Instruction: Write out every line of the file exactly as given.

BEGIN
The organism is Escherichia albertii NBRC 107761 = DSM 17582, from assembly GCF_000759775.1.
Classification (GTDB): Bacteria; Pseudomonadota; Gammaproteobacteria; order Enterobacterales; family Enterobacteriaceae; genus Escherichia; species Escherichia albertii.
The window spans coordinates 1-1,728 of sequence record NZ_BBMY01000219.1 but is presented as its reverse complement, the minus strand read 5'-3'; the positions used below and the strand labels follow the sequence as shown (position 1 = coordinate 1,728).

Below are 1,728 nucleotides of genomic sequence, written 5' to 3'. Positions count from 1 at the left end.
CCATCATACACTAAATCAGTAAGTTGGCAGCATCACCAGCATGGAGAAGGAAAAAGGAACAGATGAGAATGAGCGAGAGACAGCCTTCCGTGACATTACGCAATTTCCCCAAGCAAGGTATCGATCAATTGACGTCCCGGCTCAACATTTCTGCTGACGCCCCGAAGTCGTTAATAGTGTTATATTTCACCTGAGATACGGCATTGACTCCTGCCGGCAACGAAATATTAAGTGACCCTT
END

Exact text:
The organism is Escherichia albertii NBRC 107761 = DSM 17582, from assembly GCF_000759775.1.
Classification (GTDB): Bacteria; Pseudomonadota; Gammaproteobacteria; order Enterobacterales; family Enterobacteriaceae; genus Escherichia; species Escherichia albertii.
The window spans coordinates 1-1,728 of sequence record NZ_BBMY01000219.1 but is presented as its reverse complement, the minus strand read 5'-3'; the positions used below and the strand labels follow the sequence as shown (position 1 = coordinate 1,728).

Below are 1,728 nucleotides of genomic sequence, written 5' to 3'. Positions count from 1 at the left end.
CCATCATACACTAAATCAGTAAGTTGGCAGCATCACCAGCATGGAGAAGGAAAAAGGAACAGATGAGAATGAGCGAGAGACAGCCTTCCGTGACATTACGCAATTTCCCCAAGCAAGGTATCGATCAATTGACGTCCCGGCTCAACATTTCTGCTGACGCCCCGAAGTCGTTAATAGTGTTATATTTCACCTGAGATACGGCATTGACTCCTGCCGGCAACGAAATATTAAGTGACCCTT